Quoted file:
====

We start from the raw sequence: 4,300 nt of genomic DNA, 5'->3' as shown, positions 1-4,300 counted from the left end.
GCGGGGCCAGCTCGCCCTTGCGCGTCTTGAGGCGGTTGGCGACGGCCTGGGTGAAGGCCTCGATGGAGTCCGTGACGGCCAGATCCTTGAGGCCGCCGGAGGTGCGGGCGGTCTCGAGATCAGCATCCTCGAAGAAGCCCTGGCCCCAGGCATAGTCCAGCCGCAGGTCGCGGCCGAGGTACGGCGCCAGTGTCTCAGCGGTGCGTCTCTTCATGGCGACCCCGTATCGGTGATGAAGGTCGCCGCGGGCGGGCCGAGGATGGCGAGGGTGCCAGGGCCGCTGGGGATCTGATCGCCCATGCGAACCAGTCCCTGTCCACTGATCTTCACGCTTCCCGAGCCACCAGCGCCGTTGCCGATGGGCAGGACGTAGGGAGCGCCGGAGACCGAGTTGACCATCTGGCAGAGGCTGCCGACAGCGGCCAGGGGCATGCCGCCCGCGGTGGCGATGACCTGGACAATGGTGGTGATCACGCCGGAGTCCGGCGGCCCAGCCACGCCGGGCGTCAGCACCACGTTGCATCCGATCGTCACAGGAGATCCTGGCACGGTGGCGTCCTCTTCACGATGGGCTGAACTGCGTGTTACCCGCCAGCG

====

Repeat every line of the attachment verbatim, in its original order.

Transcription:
We start from the raw sequence: 4,300 nt of genomic DNA, 5'->3' as shown, positions 1-4,300 counted from the left end.
GCGGGGCCAGCTCGCCCTTGCGCGTCTTGAGGCGGTTGGCGACGGCCTGGGTGAAGGCCTCGATGGAGTCCGTGACGGCCAGATCCTTGAGGCCGCCGGAGGTGCGGGCGGTCTCGAGATCAGCATCCTCGAAGAAGCCCTGGCCCCAGGCATAGTCCAGCCGCAGGTCGCGGCCGAGGTACGGCGCCAGTGTCTCAGCGGTGCGTCTCTTCATGGCGACCCCGTATCGGTGATGAAGGTCGCCGCGGGCGGGCCGAGGATGGCGAGGGTGCCAGGGCCGCTGGGGATCTGATCGCCCATGCGAACCAGTCCCTGTCCACTGATCTTCACGCTTCCCGAGCCACCAGCGCCGTTGCCGATGGGCAGGACGTAGGGAGCGCCGGAGACCGAGTTGACCATCTGGCAGAGGCTGCCGACAGCGGCCAGGGGCATGCCGCCCGCGGTGGCGATGACCTGGACAATGGTGGTGATCACGCCGGAGTCCGGCGGCCCAGCCACGCCGGGCGTCAGCACCACGTTGCATCCGATCGTCACAGGAGATCCTGGCACGGTGGCGTCCTCTTCACGATGGGCTGAACTGCGTGTTACCCGCCAGCG